Cooking is rarely an exact science, and that goes for grilling, too. Much of it depends on personal taste, and with so many different heat sources, grilling and barbecue styles, savory rubs, and marinades, you can take your outdoor summer eats in many great directions. There are, however, a few cardinal rules of grilling that most experts agree should be followed for consistently juicy, tender, and flavorful grilled meats.

Perhaps just as important, there are some easily avoided (but often fatal) grilling errors that will sabotage all your hard work over the hot flame. Tom Perini is a grillmaster of the highest order: He’s from Texas. Check. He owns and operates a popular steakhouse (Perini Ranch). Check. He’s even published a cookbook on the subject with his wife Lisa: “Perini Ranch Steakhouse: Stories and Recipes for Real Texas Food.”

You don’t spend that much time in the business without seeing a grilling gaffe or two, and so Tom was kind enough to share some of his top tips as well as some critical mistakes to avoid once you’ve busted out your grill for the summer. Tom even dropped in some of his must-have grilling tools and accessories.

Perhaps you’ve heard this one before, but according to Perini, it’s essential to cut all steaks against, and not with, the grain. If you don’t, your slices will be tough and stringy rather than tender.

It’s important to remember that all meat has a hangover (or carryover) heat and, the bigger the cut, the more hangover temperature. This means that steak doesn’t stop cooking when you remove it from the grill. It retains a lot of heat and takes a while to cool down. Of course, a steak that’s one and a half-inch thick will cool down much faster than a 14-pound roast, but you still want to allow for hangover heat and pull the meat a little sooner than the optimal temp.

“I think a lot of people cook a piece of meat until it reaches the desired temperature, take it out and say, ‘Boy, everything’s fine,’” says Perini. “Then, when it’s cut into a half-hour later, it’s well done. They think they overcooked it, but they didn’t take into account hangover heat.”

Whether you’re cooking your patties on the grill or in a cast iron skillet, resist the temptation to mash them down with your spatula to avoid losing delicious juices and moisture.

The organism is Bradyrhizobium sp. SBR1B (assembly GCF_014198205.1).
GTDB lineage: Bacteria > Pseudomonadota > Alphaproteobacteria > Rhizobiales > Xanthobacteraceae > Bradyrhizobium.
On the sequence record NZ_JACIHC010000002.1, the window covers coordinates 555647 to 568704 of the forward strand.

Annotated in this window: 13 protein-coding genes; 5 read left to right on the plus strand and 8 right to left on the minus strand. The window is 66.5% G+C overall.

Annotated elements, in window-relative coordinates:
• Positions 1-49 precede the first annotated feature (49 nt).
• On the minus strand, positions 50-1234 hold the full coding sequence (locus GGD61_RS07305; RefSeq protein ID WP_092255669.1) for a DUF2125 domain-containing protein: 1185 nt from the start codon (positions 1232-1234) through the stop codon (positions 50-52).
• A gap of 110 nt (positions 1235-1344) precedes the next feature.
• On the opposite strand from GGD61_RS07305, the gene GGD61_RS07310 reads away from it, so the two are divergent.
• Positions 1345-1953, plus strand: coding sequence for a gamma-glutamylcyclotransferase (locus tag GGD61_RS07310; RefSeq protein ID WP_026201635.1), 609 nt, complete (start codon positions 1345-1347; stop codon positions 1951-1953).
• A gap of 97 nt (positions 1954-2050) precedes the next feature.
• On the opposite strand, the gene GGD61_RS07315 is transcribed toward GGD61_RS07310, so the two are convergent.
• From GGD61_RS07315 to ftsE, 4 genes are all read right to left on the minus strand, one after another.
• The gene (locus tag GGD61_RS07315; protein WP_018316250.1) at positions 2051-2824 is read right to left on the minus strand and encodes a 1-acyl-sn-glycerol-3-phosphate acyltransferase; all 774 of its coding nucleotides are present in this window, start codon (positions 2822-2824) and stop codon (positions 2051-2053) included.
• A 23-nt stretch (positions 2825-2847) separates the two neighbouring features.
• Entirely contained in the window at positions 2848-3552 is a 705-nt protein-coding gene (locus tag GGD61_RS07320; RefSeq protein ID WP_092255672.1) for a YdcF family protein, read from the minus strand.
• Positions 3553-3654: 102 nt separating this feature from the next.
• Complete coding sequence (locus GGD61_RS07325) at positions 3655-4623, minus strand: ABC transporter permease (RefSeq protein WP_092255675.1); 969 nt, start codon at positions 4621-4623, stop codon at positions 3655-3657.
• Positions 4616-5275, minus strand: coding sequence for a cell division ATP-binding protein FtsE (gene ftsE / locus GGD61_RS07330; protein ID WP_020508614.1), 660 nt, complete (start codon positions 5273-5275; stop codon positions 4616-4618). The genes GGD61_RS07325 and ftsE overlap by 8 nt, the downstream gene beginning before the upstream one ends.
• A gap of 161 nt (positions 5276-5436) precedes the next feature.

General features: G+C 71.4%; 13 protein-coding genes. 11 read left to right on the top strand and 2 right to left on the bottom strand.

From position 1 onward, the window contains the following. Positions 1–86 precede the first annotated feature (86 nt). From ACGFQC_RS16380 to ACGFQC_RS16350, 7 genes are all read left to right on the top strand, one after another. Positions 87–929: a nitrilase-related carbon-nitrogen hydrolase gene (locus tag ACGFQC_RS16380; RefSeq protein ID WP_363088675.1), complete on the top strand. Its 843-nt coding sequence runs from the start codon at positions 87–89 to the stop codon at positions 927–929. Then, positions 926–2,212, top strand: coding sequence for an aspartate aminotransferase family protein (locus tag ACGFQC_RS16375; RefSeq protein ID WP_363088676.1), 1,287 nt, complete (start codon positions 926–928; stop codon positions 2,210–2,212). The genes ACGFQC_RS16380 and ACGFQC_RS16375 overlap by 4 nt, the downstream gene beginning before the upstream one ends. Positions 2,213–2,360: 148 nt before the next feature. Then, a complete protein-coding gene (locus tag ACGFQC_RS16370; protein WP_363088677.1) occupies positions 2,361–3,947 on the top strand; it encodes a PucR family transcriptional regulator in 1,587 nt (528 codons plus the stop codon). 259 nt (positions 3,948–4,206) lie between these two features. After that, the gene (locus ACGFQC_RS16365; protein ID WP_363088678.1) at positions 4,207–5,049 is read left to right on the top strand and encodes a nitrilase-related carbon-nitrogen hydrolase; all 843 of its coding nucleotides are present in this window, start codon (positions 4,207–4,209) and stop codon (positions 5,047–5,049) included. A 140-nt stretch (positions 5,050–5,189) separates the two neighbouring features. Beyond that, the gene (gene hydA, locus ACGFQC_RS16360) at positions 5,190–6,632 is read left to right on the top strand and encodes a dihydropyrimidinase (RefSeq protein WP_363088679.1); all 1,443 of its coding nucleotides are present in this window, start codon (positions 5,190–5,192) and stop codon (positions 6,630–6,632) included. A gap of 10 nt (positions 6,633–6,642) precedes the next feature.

Some cuts are good for the grill; some are not. Sirloin might be fine for the family, but if you’ve got company coming over, spring for ribeye. Marbling (internal fat—the white flecks inside the meat) is also very important to consider. A ribeye typically has the most marbling and is, therefore, the most flavorful. A strip steak has medium marbling but is a little more firm to the bite. A filet is the leanest and has very little marbling, but compensates by being very tender. The more marbling you have the less chance you’ll end up serving dry meat to your guests.

Beef is graded by the amount of marbling in a steak. The grading should be listed on the label, but be careful, as there are lots of confusing and meaningless marketing terms employed to sell steaks at butcher counters and in grocery stores. For example, a steak that is graded “Prime” will be the most expensive and will have the most marbling. “Choice” is the next level of grading and is very good, along with being the most widely available. “Select” is the lowest level of grading and has very little marbling. You will notice that most select cuts of beef are very red. For example; a round steak, which is ideal for stew or braising meat, would not be good for grilling.

Always let the meat rest before slicing. If it’s a whole chicken, a Thanksgiving turkey, or a whole prime rib, the meat needs to rest before slicing. Letting the meat rest will allow the juices to settle down and not evacuate when sliced. You don’t want all that moisture escaping onto the cutting board. Even steaks should rest before cutting.

Grilling the perfect patty is only half the battle. Everything counts, from the ground chuck to the cheese to the buns. The bun should have enough firmness to stand up to the meat patty but should also feel soft when lightly pressed. Pass on wimpy buns that fall apart under the heft and juiciness of the meat. We top our Ranch burger with fresh roasted green chiles, grilled mushrooms, onions, and sliced cheese.

Invest in a sturdy pair of tongs so that you can turn or transfer your grilled dish and avoid puncturing any meat— without losing any of the juices. If you don’t have access to a grill, you can also cook a good steak at home in a cast iron skillet. “Lodge is a great American-made brand.” Perini suggests, “they also have a great line of tongs, which we sell at the Perini Ranch Country Market, along with the skillets. Another favorite item is our Perini Ranch Steak Rub, which is not just good on steaks, but also on pork, chicken, veggies, and even the rim of a Bloody Mary.”